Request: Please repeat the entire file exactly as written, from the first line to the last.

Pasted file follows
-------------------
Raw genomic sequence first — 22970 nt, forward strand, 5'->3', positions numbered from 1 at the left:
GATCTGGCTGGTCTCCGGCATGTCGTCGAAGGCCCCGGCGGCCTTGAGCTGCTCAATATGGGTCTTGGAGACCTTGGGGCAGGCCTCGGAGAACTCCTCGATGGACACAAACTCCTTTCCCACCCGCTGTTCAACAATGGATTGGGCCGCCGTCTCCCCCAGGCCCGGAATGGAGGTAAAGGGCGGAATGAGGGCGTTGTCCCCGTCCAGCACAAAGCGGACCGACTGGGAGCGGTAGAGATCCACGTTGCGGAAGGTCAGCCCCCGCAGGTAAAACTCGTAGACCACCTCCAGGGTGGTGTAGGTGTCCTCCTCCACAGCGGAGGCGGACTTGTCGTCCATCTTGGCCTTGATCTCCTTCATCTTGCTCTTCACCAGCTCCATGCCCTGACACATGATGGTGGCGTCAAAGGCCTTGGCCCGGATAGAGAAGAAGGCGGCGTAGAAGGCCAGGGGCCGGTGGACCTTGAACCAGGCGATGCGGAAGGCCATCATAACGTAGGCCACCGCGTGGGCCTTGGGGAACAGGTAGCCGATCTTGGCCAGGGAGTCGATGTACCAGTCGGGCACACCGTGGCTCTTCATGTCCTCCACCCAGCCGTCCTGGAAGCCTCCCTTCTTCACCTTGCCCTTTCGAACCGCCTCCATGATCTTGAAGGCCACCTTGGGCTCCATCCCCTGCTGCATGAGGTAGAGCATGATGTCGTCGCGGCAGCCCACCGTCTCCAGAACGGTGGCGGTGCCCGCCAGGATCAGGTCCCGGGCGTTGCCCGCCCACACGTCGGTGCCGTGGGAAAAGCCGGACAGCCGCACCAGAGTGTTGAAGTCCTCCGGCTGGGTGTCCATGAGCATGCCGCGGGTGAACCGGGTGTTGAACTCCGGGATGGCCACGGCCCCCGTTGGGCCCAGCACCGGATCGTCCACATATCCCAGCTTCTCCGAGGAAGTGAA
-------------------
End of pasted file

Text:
Raw genomic sequence first — 22970 nt, forward strand, 5'->3', positions numbered from 1 at the left:
GATCTGGCTGGTCTCCGGCATGTCGTCGAAGGCCCCGGCGGCCTTGAGCTGCTCAATATGGGTCTTGGAGACCTTGGGGCAGGCCTCGGAGAACTCCTCGATGGACACAAACTCCTTTCCCACCCGCTGTTCAACAATGGATTGGGCCGCCGTCTCCCCCAGGCCCGGAATGGAGGTAAAGGGCGGAATGAGGGCGTTGTCCCCGTCCAGCACAAAGCGGACCGACTGGGAGCGGTAGAGATCCACGTTGCGGAAGGTCAGCCCCCGCAGGTAAAACTCGTAGACCACCTCCAGGGTGGTGTAGGTGTCCTCCTCCACAGCGGAGGCGGACTTGTCGTCCATCTTGGCCTTGATCTCCTTCATCTTGCTCTTCACCAGCTCCATGCCCTGACACATGATGGTGGCGTCAAAGGCCTTGGCCCGGATAGAGAAGAAGGCGGCGTAGAAGGCCAGGGGCCGGTGGACCTTGAACCAGGCGATGCGGAAGGCCATCATAACGTAGGCCACCGCGTGGGCCTTGGGGAACAGGTAGCCGATCTTGGCCAGGGAGTCGATGTACCAGTCGGGCACACCGTGGCTCTTCATGTCCTCCACCCAGCCGTCCTGGAAGCCTCCCTTCTTCACCTTGCCCTTTCGAACCGCCTCCATGATCTTGAAGGCCACCTTGGGCTCCATCCCCTGCTGCATGAGGTAGAGCATGATGTCGTCGCGGCAGCCCACCGTCTCCAGAACGGTGGCGGTGCCCGCCAGGATCAGGTCCCGGGCGTTGCCCGCCCACACGTCGGTGCCGTGGGAAAAGCCGGACAGCCGCACCAGAGTGTTGAAGTCCTCCGGCTGGGTGTCCATGAGCATGCCGCGGGTGAACCGGGTGTTGAACTCCGGGATGGCCACGGCCCCCGTTGGGCCCAGCACCGGATCGTCCACATATCCCAGCTTCTCCGAGGAAGTGAA